VLC has had a turbulent history on iOS, having already been released before being removed due to a disagreement on the compatibility of VLC’s open-source development with the licensing and DRM that Apple places upon all apps listed on the App Store.
After an absence of a couple of years, VLC is now back in the App Store but this time, it’s here to stay. Let’s take a look at one of the most popular cross-platform media playback apps, now available on iOS.
If you’ve never used VLC on a Mac or PC before, it’s an open-source media playback app that can play almost any format under the sun — from DivX to Xvid, MPEG to QuickTime. It’s a must-have app for anyone’s computer and VideoLAN hope that this popularity will transfer to iOS.
As we all know, transferring files to and from iOS can be a tedious process but VLC provide a number of different methods of loading media into the app. For lots of video, you can use iTunes’ File Sharing to load videos straight from your Mac or PC via USB.
VLC also includes a built-in web server that you can activate, allowing for uploads through a browser. It works surprisingly well and is effortless to set up, but I wouldn’t recommend using it to load up a few gigabytes of video as it’s likely your browser will choke before the transfer is finished. For music, however, it’s an ideal way to avoid the horror of iTunes.
Interestingly, VLC also includes Dropbox support with full folder access, letting you browse through any folder you may have in Dropbox. VLC can’t play files directly from Dropbox, though — instead it has to download them first. Once you start a download from Dropbox, there doesn’t appear to be any way to stop it, certainly none that I could find after searching high and low throughout the app. If you download the wrong file, be prepared to wait or force quit the app.
Speaking of Dropbox, you can unlink from it at anytime using the option within VLC‘s settings. Annoyingly, there’s absolutely no feedback or message when doing so and the button remains labelled as “Unlink from Dropbox”. It’s a small annoyance but still one nonetheless.
VLC can detect a number of UPnP devices, such as media servers, as well as FTP servers that advertise their services using Bonjour. Each device will show up when discovered, allowing you to navigate through and find the video you are looking for.
You can also connect to a local network stream, such as one created by VLC on your Mac or PC or a file located directly on a web or FTP server.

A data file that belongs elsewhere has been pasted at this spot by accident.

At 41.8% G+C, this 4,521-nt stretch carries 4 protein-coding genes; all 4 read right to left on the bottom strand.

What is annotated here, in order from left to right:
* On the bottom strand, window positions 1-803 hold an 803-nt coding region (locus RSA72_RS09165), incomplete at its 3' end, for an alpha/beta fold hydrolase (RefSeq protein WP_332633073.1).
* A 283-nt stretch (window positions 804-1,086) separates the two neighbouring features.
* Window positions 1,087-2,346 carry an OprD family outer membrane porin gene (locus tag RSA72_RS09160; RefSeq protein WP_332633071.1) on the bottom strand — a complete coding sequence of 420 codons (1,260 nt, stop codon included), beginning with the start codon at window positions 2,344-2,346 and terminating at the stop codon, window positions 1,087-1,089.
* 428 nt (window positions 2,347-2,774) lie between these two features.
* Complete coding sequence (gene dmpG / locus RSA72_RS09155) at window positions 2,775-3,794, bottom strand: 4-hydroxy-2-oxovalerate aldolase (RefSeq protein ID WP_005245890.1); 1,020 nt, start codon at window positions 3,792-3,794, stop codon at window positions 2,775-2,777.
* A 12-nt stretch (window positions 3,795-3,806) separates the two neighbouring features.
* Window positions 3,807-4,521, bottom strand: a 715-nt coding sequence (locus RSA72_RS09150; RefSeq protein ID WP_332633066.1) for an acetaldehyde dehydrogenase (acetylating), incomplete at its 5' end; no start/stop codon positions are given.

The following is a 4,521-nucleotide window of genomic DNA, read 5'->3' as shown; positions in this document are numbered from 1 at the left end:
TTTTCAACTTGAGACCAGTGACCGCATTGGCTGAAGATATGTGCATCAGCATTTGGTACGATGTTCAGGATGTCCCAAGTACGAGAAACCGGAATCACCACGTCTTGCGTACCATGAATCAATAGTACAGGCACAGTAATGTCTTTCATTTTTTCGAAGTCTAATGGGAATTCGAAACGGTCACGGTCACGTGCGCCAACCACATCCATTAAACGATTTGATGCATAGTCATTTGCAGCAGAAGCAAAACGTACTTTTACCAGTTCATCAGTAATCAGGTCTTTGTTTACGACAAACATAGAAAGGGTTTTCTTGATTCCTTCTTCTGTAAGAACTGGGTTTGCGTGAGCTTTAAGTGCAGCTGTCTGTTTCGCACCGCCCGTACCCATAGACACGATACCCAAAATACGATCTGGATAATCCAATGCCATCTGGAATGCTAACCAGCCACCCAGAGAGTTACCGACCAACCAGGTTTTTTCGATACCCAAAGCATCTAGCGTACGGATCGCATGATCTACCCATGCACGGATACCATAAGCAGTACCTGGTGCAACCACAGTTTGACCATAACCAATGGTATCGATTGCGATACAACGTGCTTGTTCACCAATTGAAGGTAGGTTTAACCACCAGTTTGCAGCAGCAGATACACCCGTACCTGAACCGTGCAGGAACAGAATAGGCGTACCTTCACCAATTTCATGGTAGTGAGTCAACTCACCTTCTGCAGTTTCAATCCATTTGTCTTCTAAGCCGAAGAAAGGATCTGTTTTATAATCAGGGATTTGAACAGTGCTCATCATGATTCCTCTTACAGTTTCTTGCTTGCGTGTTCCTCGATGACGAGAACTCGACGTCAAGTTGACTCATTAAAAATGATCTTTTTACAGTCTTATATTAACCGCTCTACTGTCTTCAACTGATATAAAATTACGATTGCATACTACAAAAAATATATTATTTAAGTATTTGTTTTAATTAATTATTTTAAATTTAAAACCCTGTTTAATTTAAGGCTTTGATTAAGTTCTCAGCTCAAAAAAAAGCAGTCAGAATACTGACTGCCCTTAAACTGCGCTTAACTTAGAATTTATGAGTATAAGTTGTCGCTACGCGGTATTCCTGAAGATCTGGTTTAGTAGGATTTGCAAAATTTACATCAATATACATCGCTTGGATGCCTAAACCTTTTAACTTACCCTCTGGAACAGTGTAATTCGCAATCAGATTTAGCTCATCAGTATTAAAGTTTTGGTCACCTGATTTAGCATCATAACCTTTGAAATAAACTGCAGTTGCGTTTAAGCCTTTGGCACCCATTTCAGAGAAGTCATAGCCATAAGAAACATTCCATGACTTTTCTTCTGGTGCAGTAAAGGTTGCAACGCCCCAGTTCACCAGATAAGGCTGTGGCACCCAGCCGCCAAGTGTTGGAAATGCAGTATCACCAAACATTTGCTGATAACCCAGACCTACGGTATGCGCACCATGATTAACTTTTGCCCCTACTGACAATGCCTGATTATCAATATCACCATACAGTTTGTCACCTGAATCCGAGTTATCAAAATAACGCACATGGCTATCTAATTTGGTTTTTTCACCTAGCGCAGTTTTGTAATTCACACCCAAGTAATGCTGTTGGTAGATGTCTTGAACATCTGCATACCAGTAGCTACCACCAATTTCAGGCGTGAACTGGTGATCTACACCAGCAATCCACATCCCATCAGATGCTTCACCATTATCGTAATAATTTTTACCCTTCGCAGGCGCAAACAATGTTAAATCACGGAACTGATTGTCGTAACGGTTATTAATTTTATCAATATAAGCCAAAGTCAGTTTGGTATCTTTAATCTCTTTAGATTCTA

I loaded my iPad mini with a trailer for the upcoming movie Gravity. There were six versions in total that covered three different resolutions, 480p, 720p and 1080p in both H.264 MPEG-4 Quicktime MOV format and Theora MKV format. All of the video files were uploaded via iTunes.
Unfortunately, VLC is extremely prone to crashing and I’d often find myself thrown back to the home screen either navigating through the menu or attempting to watch a video. I managed to watch just two of the trailers I had copied to my iPad without a hitch — the rest would either crash as I attempted to play them or after they had finished.
Out of the two formats, the MPEG-4 videos were the most watchable. The MKVs I loaded would stutter and skip frames or pause for a few seconds then speed up to catch up with itself. As the iPad is able to natively play MPEG-4 files then any other formats that are unsupported are dependent on the app and, in my experience, it just didn’t work as well as I wanted it to.
Additionally, 1080p content of any format will result in a message from VLC stating that your device is too slow so play it back. Considering the iPad mini is capable of playing back 1080p content, which I tested with a 1080p video played via Safari, it’s a shame the app is unable to do this.
There are so many different formats of video as well as file containers that they’re wrapped in that your mileage will certainly vary. I then loaded a number of Xvid-encoded AVI files that were 480p which played without incident, proving that VLC can at least play certain files without issue.
Despite VLC being an app I use regularly on my Mac, I find it difficult to recommend this app. It struggled to play most of the video files I attempted watch and wasn’t even able to reliably play back HD video that the iPad itself could natively do without breaking a sweat. Add to this the almost constant crashing and it all makes for a rather sour experience.
It certainly has features that the native Movies app isn’t able to do and opens up your iPad to a lot more video formats that can be played back. If you have a lot of video in formats that iOS can’t normally play then VLC might come in handy, but if the experience is going to be mixed at best then I’d recommendy simply converting your existing video to a format that doesn’t require a 3rd-party app.